France’s Parliament passed President Nicolas Sarkozy’s pension bill to raise the country’s retirement age as labor unions prepared for a new day of strikes and protests.
The bill raises the minimum retirement age to 62 from 60 and the full-pension age to 67 from 65. While Mr. Sarkozy wants to enact the law on Nov. 15, France’s Constitutional Court may need more time to review it.
Labor unions said protests and strikes over the bill, which have left the country crippled with fuel shortages and public transport disruptions, are far from over. They have called for strikes and marches Thursday and more demonstrations on Nov. 6. Unions at French airlines and air traffic controllers have called for separate strike on Nov. 4 to protest the bill.
“Voted or not, this problem isn’t over,” said Bernard Thibault, head of the CGT union.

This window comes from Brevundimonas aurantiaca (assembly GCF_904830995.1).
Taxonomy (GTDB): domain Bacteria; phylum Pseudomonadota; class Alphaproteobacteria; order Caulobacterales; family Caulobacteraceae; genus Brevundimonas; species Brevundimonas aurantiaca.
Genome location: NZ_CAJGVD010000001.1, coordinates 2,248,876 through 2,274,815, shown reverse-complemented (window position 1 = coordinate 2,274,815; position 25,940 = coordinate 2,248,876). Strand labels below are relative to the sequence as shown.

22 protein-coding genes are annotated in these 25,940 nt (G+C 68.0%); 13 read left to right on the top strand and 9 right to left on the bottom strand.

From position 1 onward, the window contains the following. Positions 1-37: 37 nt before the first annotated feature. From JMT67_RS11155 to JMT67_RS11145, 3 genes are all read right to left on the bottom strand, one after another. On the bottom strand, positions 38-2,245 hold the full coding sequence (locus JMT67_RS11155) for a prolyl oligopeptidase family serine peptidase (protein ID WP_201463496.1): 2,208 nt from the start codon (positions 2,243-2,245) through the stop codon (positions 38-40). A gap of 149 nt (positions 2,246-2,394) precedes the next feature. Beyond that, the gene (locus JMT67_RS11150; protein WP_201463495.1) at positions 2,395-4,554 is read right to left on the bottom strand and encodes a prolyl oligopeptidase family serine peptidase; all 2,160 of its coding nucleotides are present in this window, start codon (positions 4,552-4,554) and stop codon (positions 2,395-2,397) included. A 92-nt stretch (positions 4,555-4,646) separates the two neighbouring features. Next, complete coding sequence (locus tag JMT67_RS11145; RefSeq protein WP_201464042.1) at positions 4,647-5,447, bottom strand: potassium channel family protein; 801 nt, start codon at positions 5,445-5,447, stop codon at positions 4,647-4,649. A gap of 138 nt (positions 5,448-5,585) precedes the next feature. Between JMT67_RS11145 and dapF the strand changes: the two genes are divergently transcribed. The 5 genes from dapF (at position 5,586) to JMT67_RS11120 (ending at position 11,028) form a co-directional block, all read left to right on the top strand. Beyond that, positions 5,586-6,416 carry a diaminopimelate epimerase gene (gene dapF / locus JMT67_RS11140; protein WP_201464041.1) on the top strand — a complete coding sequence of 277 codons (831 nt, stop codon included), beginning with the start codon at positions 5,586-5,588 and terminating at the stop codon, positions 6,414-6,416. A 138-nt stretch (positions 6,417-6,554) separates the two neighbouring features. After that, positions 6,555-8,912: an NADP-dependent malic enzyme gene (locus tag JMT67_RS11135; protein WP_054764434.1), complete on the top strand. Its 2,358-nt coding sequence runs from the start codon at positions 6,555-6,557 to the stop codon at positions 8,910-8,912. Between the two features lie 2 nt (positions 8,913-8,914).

The full-pension age brings France closer to Germany and the U.S., which are moving toward setting 67 as the full-retirement age, according to the Organization for Economic Cooperation and Development.
The government says the pension changes are needed to help France cope with an aging population and balance the pension system’s budget by 2018.
The overhaul is part of the broader government struggle to cut the budget deficit. This year, the gap will stand at 7.7% of gross domestic product, and Mr. Sarkozy’s ministers plan to narrow it to 6%, or €92 billion, next year.
The risk premium on French bonds decreased. Investors demanded 36.6 basis points more to buy 10-year French bonds than comparable German securities, against about 41.6 basis points on Oct. 12. The spreads were at 30 basis points on Sept. 6.